FUTSAL FEATURE: How Futsal can help shape more well-rounded individuals.
Mastering football is a difficult beast. Most of you taking the time to read this article will be more than aware of that. You might be a young player just beginning in the game, a gnarled veteran of many an on-field battle, a fresh-faced eager coach filled with exuberance and new ideas, or a grizzled old war-horse who has been around the blocks and absorbed an extortionate amount of knowledge.
Whichever it may be, you’re more than likely still learning. And that’s because that’s what football does. It continually teaches and is always evolving. What’s new and innovative today will, no doubt be superseded by some other school of thinking and analysis tomorrow.
But there does seem to be one constant throughout the last decade, and one that some areas seem reluctant to embrace. The role of Futsal in developing more rounded individuals. Edwin Chan, President of the ANU Futsal Club, and in his 4th Year of studying Commerce, obviously agrees.
“I played a lot of outdoor in High School but moved into Futsal as it’s a higher intensity game and you get a lot more of the ball,” Chan commented. “It’s a lot of anaerobic fitness compared to aerobic fitness outside. It’s a different use of your respiratory system. Your touch improves a lot playing Futsal, and you get a better technique by playing the game.”
Chan was joined in our conversation by Club Treasurer Ryan Kallmier, a 5th Year Law and Security Studies Student who expanded on Chan’s summation of the sport which is played on an indoor basketball court with goals instead of hoops.
“The fast-paced nature of the game is great, and everyone can be involved all the time,” Kallmier said. “In soccer you can be stuck out on the wings and not touch the ball for 15-20 minutes but in Futsal you must be involved, and I really like that. You must constantly think of your movement and it’s a far more free-flowing game.”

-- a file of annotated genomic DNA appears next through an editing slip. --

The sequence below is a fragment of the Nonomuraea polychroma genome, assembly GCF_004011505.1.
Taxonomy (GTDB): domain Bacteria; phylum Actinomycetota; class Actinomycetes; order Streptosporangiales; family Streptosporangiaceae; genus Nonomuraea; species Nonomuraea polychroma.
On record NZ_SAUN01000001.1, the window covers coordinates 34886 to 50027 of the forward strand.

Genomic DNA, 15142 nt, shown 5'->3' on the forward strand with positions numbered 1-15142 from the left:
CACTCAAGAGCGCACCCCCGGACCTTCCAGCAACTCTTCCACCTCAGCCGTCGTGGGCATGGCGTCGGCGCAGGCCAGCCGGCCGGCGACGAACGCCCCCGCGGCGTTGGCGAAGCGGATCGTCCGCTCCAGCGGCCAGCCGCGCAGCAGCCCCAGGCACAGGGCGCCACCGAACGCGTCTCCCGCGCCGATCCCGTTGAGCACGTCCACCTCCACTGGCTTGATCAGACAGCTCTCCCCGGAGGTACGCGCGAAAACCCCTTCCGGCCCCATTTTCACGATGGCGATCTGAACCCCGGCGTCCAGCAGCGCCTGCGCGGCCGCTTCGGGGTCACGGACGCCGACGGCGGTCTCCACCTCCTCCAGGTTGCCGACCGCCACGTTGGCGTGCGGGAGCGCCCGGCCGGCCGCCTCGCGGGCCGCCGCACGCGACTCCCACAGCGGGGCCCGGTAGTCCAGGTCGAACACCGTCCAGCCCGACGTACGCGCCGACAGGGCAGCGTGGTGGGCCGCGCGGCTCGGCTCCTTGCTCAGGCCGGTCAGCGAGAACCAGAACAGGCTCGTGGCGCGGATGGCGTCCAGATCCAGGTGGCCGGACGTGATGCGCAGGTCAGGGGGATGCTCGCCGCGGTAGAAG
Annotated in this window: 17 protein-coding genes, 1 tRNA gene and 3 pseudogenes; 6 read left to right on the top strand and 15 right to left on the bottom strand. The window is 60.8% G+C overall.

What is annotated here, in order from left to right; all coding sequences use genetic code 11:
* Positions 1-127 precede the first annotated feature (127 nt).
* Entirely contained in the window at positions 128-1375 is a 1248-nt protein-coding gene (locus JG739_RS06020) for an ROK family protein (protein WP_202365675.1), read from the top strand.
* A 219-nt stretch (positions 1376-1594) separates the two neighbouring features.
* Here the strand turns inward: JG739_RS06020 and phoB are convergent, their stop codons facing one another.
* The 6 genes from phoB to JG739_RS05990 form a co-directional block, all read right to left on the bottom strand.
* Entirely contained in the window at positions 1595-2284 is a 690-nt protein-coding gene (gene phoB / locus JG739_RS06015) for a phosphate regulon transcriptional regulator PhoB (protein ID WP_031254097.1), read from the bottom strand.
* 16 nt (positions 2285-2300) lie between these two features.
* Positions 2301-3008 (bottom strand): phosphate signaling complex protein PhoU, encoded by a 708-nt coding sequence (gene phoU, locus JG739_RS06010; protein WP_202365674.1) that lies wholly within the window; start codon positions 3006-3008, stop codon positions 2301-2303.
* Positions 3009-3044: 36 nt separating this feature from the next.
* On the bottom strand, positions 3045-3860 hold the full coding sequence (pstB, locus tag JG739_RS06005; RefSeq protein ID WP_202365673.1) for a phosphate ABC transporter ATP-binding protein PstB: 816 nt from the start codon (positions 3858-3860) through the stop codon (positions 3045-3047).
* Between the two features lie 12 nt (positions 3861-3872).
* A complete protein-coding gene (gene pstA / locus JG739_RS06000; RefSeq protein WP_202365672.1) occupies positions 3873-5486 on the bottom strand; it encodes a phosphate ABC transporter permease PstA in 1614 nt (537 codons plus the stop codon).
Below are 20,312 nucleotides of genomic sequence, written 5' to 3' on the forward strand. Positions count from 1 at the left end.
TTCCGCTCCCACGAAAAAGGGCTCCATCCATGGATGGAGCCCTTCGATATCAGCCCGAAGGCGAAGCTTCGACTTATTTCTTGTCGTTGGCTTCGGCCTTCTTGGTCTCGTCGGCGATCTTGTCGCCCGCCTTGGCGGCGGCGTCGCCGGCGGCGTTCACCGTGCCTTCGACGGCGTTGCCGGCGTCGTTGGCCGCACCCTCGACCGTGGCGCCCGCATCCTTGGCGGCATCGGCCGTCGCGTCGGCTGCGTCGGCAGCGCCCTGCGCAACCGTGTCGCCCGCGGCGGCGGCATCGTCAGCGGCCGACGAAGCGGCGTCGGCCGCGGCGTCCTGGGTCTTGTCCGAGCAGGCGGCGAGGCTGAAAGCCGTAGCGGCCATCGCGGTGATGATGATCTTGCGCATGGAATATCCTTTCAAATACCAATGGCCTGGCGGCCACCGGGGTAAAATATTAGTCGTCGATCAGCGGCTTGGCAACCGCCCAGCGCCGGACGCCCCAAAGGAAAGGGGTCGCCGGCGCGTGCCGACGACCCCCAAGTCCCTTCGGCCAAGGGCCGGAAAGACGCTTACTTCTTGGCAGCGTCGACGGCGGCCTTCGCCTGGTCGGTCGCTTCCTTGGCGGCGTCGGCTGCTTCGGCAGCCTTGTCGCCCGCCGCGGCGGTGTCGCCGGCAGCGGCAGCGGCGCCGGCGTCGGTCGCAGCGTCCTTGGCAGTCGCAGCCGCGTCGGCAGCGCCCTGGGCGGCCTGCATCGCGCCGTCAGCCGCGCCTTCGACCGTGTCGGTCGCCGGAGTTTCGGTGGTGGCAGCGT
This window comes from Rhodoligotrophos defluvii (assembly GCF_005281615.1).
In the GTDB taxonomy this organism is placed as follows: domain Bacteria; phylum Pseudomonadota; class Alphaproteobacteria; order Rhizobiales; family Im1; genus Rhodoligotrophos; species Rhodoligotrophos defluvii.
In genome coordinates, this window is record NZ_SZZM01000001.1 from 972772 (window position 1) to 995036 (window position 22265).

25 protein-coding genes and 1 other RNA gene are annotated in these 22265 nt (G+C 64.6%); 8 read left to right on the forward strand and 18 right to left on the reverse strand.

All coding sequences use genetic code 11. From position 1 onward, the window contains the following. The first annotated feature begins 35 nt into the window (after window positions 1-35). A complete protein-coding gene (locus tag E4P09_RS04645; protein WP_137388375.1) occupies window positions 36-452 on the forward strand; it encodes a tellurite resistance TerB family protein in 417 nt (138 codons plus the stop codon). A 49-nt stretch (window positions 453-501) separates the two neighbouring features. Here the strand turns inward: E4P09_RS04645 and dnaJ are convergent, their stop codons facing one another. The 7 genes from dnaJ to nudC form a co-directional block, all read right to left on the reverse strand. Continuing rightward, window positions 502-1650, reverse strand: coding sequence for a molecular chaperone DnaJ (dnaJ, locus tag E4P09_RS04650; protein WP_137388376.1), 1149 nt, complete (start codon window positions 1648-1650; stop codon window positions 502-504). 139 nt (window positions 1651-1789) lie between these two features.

The ANU Futsal Club has been around for the last six years or so and was the brainchild of Julian Wong, the initial President for the formative years, who helped to lay the foundations for what was to follow. Starting off as a bunch of students who wanted a kickaround the team has morphed into a fully-fledged affiliated game with ANU Sport.
So, what is it about this small-sided version of the sport that makes it so revered throughout most of the professional game? Well, for start, it’s fun! And isn’t fun that what drives people to be playing any sport or pastime in the first instance? If it wasn’t fun, we wouldn’t do it, would we?
“As a sport its way more accommodating than football,” Kallmier said. “If you want to go for some crazy run from then back and fire off a shot at goal, then go for it! Some of the greatest players in the World aren’t the fittest, like Ricardinho of Portugal and Falcao of Brazil. It’s as much about the mind and tactics as it is about the body.”
Chan echoes his colleague’s thoughts stating that the game really is the province of anyone who wants to take part, especially with the community-fuelled atmosphere inherent at every ANU Futsal Club get-together.